• Thomas Bryant will enjoy a March 19 date against Indiana, when the Hoosier faithful can come out to cheer the big man who posted 12.6 points and 6.6 boards with 1.5 blocks per game as a sophomore. A native of upstate New York (Rochester), Bryant's family is actually closer to Toronto than New York City or Brooklyn, and thus will have to ensure that his squad has their passports operating to drive over the border to Canada on Jan. 28.


We asked the Voice of the Lakers on TV, Bill Macdonald, to pick out the best of the rare off days on the road, and to give us his plans for the day. Here's what everybody's favorite travel buddy had to say:

- Dec. 11 @NYK: It's holiday season in the heart of the NYC. Walk the High Line during the day. With a million great restaurants to choose from, be careful if (Español analyst for Spectrum Deportes) Francisco Pinto joins in, since he makes like Joey Chestnut and eats everyone else's food on the table while they are not watching. After dinner, it's off to hear trumpet player Chris Botti at The Blue Note Jazz Club.

  • Dec. 21 @GSW: Rarely do we get a night off in the Bay Area. This one is four days before Christmas, and a chance to hang out with my brother and his family in Menlo Park.
  • Jan. 25 @CHI: One visit a year and we always make the most of a city with a ton of energy and one of our favorite hotels. Yes, pizza will be eaten.
  • Jan. 29 and 30 @ORL: Golf in the day is a must. Teeing it up on some of the great courses in the country, just think twice before inviting (Voice of the Lakers in Español) Adrian Garcia Marquez to play. He's great fun on the course but likely to break the rental clubs due to his Giancarlo Stanton type swing. Night time it's all about Universal, Islands of Adventure and Disney World ... maybe even with @brookietheWookie11. Long shot hope: Get (legendary TV analyst) Stu Lantz to wave a wand at Hogwarts in Harry Potter Land.
  • Feb. 27 and 28 @MIA: Pool/beach in the day. South Beach at Night. 'Nuff said.

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Honorable Mentions
  • Either New Orleans or San Antonio to see John Ireland lick the bottom of his shoe on Bourbon Street or swim across the Riverwalk on dares.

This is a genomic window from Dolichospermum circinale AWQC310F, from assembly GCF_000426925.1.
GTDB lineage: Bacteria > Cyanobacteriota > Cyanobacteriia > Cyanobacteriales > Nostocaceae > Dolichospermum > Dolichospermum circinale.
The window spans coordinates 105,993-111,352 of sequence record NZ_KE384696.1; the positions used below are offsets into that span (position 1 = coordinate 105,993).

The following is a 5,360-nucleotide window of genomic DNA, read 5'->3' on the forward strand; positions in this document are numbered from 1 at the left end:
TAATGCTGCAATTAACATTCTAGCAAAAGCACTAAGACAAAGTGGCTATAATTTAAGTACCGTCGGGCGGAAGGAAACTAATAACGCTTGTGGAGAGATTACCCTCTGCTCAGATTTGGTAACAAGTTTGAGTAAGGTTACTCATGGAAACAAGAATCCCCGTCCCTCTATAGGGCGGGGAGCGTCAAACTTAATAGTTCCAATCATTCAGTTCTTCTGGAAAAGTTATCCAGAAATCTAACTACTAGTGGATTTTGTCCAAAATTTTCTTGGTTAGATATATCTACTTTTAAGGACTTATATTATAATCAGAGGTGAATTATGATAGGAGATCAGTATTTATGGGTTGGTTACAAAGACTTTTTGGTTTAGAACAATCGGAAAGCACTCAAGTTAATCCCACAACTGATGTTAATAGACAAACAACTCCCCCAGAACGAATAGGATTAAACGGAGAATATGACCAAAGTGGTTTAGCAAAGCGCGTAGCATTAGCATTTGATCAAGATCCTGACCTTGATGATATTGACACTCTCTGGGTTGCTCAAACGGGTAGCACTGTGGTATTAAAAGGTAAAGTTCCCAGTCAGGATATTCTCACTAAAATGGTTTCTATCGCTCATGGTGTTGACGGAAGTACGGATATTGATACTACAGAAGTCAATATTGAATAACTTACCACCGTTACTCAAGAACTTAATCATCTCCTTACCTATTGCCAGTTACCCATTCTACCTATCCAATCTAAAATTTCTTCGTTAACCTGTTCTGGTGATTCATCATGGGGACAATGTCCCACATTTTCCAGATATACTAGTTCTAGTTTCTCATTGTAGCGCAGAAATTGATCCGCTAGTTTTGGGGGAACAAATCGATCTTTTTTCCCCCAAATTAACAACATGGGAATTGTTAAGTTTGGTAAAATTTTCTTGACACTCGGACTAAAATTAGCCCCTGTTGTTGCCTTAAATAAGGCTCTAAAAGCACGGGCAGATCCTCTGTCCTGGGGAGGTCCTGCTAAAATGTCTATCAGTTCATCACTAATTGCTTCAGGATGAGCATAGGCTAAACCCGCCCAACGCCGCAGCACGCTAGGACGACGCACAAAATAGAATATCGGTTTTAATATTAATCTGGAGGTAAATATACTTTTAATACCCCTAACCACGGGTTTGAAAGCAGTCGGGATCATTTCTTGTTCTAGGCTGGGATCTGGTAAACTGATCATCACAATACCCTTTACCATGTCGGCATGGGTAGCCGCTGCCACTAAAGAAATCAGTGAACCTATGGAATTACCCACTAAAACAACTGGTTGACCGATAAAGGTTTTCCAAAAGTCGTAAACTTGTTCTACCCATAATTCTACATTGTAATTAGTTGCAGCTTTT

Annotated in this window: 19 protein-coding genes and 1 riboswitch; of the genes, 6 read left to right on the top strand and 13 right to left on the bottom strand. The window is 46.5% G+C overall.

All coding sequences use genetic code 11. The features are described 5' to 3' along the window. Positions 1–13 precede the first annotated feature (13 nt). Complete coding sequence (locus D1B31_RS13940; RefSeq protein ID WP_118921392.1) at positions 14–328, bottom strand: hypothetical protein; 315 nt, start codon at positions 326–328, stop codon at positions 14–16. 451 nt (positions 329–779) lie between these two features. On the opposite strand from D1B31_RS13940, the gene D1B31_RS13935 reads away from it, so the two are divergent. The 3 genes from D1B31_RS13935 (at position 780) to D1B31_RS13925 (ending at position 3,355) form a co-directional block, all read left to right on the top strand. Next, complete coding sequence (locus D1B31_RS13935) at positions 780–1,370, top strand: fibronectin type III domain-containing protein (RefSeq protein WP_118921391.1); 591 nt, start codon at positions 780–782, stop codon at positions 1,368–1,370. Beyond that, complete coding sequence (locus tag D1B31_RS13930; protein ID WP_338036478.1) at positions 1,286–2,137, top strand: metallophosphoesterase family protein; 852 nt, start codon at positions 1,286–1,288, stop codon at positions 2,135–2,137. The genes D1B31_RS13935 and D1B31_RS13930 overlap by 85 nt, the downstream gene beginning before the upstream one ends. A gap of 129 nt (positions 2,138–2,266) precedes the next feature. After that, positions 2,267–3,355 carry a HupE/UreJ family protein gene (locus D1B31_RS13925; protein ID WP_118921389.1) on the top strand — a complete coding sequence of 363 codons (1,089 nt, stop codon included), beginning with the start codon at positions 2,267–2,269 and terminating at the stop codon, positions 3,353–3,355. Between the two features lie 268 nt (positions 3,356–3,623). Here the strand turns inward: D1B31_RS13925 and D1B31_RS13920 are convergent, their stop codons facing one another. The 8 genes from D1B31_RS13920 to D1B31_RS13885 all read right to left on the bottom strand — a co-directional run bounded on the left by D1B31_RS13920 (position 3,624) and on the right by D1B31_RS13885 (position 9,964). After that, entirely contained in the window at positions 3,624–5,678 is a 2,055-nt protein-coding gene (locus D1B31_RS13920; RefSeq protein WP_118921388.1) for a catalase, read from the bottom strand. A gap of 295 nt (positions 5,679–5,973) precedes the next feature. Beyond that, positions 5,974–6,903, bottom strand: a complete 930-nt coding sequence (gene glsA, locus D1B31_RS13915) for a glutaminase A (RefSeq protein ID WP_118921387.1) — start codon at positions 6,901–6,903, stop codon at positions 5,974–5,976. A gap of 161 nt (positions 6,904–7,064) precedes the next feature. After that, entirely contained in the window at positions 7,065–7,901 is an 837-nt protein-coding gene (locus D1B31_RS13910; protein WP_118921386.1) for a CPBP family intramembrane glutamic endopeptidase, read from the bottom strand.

• Washington D.C. so I can eat Trudell's parents'* homemade hall of fame (whatever it was) dip and not allow anyone else to touch it.

*Editor's Note: Billy destroyed one of my mom's delicious dips when the broadcast crew came to my parent's house in Minnesota; they moved to Maryland this year.


How does 53,090 miles on a plane sound? That's what we're dealing with this season, which is eerily close to the 52,316 the Lakers spent amongst the clouds last season. The new normal is significantly up from a 2015-16 season that featured just 44,992 miles. What this does allow for: plenty of time to catch up on watching downloaded Netflix shows on the iPad; writing articles; reading books and magazines (Sports Illustrated and The New Yorker are my two subscriptions); Twitter and Reddit Q&A's; Instagram posting and scrolling; and of course, most importantly, eating.

As for the players? Sure, there are a few friendly card games, and definitely some TV/movie viewing on iPads and computers. Back in the day, my favorite player plane activity was four-player games of FIFA on the Xbox between Lamar Odom, Adam Morrison, Luke Walton and Jordan Farmar. With the current group, Larry Nance, Jr. has been known to bring his gaming console on trips.


  • Oct. 19 vs. LAC: Lonzo's first home game that counts, and LAC's first without Chris Paul in years.
  • Nov. 8 @ BOS: Always a gem of a game, L.A. have won two of the last four, and have a fun matchup of youth to boot between Ball, Ingram, Jaylen Brown and Jayson Tatum. The No. 2's vs. the No. 3's.
  • Nov. 29 vs. GSW: The Lakers have found a way to beat the sometimes-unbeatable Warriors at least once at home in three straight seasons.
  • Dec. 25 vs. MIN: Christmas Day brings Karl Anthony Towns, Andrew Wiggins and newly-acquired Jimmy Butler and Jeff Teague to L.A. The Wolves and Lakers have good arguments for the best 1-2 punch in young talent in the West moving forward.
  • April 10 vs. HOU: How will the James Harden-Chris Paul tandem be faring late in the season? Finding ways to win tough games like this at home against teams favored to beat the Lakers will be essential if L.A. is to make any type of (unexpected) run at a playoff spot.